Memorandum by Mr. Raymund Yingling of the Legal Adviser’s Office
In reply to the Embassy’s statement that the action of the Government of the United States in seizing the airplanes does not rest on any legal basis, it may be pointed out that the planes are in the United States. They are therefore subject to the jurisdiction and amenable to the laws of the United States whatever may be their origin and whatever destination may have been intended for them. The Act of October 10, 1940 (Public, Numbered 829, Seventy-sixth Congress) authorizes the President, when he determines that it is necessary in the interest of national defense, to requisition and take over any military or naval equipment, munitions, et cetera, “ordered, manufactured, procured, or possessed for export purposes, the exportation of which has been denied in accordance with the provisions of section 6 of the Act approved July 2, 1940 (Public, Numbered 703, Seventy-sixth Congress).”40 The airplanes in question are admittedly possessed for the purpose of export to Peru. Their export has been denied in accordance with the provisions of section 6 of the Act approved July 2, 1940 (Public, Numbered 703, Seventy-sixth Congress) by the revocation of the export license issued in accordance with the provisions of section 6. The case is therefore clearly within the terms of the Act of October 10, 1940.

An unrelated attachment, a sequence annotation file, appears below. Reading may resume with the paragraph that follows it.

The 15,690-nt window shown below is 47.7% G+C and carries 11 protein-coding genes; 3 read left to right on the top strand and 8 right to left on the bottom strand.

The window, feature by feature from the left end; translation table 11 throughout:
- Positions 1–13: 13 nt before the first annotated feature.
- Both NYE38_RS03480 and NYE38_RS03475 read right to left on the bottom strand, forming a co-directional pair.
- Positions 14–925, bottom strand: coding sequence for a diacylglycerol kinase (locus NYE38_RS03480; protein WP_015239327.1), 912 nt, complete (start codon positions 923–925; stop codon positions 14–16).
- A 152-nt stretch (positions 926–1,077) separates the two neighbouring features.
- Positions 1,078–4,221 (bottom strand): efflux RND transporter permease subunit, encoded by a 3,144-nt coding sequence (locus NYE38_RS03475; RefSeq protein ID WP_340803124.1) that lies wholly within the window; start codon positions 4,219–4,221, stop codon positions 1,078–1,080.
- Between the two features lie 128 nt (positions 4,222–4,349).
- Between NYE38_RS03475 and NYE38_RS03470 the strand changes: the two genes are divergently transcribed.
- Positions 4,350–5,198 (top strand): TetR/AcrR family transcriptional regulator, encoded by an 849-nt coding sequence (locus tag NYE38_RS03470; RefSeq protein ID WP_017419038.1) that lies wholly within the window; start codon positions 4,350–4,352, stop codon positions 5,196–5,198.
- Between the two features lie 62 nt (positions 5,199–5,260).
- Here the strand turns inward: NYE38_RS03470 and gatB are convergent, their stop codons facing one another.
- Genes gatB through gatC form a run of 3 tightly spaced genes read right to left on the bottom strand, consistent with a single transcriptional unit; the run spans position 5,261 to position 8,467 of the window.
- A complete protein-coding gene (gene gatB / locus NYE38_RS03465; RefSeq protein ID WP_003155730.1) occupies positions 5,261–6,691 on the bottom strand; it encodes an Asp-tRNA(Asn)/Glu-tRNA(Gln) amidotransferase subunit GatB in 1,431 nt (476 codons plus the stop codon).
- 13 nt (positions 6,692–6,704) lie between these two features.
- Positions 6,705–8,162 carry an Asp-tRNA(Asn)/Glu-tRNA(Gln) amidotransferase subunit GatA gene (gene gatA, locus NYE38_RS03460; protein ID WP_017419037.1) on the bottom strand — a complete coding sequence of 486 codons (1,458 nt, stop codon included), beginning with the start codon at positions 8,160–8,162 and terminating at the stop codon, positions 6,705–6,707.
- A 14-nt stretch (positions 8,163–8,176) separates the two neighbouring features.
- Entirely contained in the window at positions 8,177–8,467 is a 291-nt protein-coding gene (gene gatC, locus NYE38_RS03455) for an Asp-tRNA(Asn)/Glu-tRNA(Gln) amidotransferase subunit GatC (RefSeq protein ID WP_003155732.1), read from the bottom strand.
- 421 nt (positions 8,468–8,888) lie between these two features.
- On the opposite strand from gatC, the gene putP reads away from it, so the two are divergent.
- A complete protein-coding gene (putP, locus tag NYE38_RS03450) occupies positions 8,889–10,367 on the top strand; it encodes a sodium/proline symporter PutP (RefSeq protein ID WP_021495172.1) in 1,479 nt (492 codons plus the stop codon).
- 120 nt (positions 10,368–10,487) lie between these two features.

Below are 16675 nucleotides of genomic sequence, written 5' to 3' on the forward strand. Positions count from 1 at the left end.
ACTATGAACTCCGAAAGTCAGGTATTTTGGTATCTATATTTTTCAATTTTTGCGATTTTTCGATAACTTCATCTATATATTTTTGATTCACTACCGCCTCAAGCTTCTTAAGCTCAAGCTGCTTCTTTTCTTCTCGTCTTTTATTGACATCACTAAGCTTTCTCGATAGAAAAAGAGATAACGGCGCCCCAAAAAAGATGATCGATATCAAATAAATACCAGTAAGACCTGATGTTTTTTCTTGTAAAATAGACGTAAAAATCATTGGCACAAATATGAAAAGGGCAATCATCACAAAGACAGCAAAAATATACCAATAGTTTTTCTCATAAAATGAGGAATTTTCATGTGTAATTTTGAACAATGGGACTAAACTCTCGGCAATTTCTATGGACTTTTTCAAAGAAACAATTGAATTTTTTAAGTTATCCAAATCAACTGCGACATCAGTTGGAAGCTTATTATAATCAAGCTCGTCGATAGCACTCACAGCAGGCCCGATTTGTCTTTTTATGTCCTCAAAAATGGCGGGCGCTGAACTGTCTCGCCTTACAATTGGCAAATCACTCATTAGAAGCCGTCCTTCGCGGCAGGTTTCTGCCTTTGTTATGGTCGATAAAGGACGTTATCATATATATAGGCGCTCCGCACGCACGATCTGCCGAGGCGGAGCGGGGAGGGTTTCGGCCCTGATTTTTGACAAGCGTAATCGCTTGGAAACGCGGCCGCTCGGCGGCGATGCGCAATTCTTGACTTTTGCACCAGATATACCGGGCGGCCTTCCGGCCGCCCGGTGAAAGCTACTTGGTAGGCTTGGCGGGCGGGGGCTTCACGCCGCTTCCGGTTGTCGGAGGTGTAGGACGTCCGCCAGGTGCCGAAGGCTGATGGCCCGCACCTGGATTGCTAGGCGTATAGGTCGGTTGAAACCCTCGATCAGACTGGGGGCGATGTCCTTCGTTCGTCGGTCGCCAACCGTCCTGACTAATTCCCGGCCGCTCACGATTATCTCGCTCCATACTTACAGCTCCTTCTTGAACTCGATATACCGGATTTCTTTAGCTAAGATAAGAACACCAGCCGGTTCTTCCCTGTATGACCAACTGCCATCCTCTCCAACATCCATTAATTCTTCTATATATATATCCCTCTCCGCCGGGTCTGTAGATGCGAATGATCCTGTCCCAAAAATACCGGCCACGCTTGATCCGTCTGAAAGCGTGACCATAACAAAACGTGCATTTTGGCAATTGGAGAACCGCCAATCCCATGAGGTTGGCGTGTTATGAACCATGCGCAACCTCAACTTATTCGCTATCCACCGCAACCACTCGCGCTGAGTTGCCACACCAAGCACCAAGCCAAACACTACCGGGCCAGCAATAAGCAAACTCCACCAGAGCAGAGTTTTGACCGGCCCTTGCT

The Embassy’s note expresses the view that the Act of October 10, 1940 cannot “contain provisions contrary to the postulates on freedom of transit proclaimed by international law.” If this means that there [Page 519] is an absolute right for the transportation of foreign property across the territory of a state this Government knows of no such right under international law. The jurisdiction of a nation over its own territory is absolute and any exemption or immunity from such jurisdiction rests solely on the nation’s consent. It is not understood that the Government of Peru contends that it enjoys any such immunity. Every state undoubtedly possesses the right in case of emergency and subject to compensation to seize any foreign property on its territory.
- 54 Stat. 712.↩